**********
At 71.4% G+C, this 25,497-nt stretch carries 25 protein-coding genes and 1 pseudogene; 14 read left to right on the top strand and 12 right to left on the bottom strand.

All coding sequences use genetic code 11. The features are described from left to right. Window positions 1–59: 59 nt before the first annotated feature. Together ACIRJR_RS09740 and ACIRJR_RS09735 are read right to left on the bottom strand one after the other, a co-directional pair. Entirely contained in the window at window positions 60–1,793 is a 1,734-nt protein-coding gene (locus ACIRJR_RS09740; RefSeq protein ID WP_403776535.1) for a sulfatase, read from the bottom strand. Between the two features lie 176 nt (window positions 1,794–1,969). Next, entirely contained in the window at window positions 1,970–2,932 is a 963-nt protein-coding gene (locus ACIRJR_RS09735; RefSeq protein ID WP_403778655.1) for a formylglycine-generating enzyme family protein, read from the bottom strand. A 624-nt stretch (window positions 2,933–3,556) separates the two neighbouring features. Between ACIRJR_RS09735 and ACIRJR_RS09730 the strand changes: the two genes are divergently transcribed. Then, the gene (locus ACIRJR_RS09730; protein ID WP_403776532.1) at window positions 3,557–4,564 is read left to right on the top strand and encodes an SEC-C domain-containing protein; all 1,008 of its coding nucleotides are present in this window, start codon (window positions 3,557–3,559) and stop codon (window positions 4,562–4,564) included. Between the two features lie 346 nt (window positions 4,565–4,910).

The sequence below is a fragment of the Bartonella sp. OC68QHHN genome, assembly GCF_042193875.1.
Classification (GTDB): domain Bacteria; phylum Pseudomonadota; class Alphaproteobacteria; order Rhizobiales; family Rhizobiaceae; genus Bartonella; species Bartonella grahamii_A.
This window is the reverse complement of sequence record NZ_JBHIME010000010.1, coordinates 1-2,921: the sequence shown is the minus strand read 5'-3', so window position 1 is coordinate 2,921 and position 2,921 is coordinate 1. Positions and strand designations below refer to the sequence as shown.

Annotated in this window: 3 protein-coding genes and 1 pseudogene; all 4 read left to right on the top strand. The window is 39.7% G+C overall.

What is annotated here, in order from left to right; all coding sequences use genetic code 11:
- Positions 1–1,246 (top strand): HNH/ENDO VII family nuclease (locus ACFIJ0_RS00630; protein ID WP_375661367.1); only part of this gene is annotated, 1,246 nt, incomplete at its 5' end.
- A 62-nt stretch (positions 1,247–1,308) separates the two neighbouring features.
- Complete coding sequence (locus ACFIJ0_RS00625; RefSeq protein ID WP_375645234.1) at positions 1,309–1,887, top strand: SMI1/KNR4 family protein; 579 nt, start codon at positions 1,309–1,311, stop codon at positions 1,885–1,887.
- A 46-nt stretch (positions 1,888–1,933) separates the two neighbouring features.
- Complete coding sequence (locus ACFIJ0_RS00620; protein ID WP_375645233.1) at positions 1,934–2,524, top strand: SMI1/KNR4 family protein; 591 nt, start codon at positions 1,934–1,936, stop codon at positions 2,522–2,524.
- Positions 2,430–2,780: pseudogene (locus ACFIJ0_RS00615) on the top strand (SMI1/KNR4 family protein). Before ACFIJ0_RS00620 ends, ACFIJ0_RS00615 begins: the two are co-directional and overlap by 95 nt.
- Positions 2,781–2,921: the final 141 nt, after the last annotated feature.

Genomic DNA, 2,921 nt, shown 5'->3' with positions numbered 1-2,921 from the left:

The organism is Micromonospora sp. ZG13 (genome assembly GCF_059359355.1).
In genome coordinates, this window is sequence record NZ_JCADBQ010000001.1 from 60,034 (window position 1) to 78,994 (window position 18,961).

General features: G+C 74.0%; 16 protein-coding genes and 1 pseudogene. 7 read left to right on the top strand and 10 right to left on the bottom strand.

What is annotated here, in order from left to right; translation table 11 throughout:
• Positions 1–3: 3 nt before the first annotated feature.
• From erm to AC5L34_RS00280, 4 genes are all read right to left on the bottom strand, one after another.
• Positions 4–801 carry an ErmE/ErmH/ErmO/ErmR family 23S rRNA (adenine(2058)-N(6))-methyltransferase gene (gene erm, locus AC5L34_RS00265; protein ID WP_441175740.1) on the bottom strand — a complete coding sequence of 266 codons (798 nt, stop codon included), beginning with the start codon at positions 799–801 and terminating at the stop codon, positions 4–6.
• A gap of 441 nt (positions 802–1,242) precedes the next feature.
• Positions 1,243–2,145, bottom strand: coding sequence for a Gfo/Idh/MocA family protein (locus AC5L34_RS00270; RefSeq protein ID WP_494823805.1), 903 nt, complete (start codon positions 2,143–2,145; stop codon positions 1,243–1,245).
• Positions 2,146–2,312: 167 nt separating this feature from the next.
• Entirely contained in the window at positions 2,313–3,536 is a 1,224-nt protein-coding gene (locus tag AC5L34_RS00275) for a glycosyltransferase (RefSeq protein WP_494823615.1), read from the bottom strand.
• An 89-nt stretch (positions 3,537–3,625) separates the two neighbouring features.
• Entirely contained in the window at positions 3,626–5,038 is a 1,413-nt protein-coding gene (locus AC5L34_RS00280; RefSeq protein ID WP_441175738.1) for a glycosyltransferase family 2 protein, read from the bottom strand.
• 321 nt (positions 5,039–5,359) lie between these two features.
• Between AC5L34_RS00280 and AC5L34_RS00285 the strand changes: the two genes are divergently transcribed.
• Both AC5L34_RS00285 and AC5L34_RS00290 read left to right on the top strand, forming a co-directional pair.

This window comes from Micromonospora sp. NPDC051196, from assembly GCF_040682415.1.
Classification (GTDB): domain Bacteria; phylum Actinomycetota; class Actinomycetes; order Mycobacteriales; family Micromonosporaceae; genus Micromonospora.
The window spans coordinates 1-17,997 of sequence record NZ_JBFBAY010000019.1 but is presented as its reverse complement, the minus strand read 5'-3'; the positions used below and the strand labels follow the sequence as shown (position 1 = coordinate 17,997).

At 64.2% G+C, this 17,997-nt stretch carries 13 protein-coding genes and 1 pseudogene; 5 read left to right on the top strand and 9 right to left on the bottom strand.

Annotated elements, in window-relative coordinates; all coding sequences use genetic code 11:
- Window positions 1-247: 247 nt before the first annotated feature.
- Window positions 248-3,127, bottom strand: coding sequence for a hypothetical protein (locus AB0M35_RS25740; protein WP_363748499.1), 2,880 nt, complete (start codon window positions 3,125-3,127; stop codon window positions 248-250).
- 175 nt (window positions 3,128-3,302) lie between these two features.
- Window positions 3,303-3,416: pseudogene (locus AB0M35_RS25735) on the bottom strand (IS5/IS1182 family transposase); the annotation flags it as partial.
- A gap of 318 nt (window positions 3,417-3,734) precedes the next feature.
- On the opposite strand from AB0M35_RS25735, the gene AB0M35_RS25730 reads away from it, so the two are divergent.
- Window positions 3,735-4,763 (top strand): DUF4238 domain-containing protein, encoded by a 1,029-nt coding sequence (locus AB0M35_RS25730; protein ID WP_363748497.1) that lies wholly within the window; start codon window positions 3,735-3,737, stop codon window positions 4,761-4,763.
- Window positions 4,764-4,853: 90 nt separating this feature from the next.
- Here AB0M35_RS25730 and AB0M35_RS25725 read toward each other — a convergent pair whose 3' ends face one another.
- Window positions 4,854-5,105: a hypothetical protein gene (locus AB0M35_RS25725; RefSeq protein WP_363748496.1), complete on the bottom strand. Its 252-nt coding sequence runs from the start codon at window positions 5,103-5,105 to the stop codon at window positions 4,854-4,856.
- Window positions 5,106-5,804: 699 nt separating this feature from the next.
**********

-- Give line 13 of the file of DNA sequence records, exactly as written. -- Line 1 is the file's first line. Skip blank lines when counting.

- Positions 2,430–2,780: pseudogene (locus ACFIJ0_RS00615) on the top strand (SMI1/KNR4 family protein). Before ACFIJ0_RS00620 ends, ACFIJ0_RS00615 begins: the two are co-directional and overlap by 95 nt.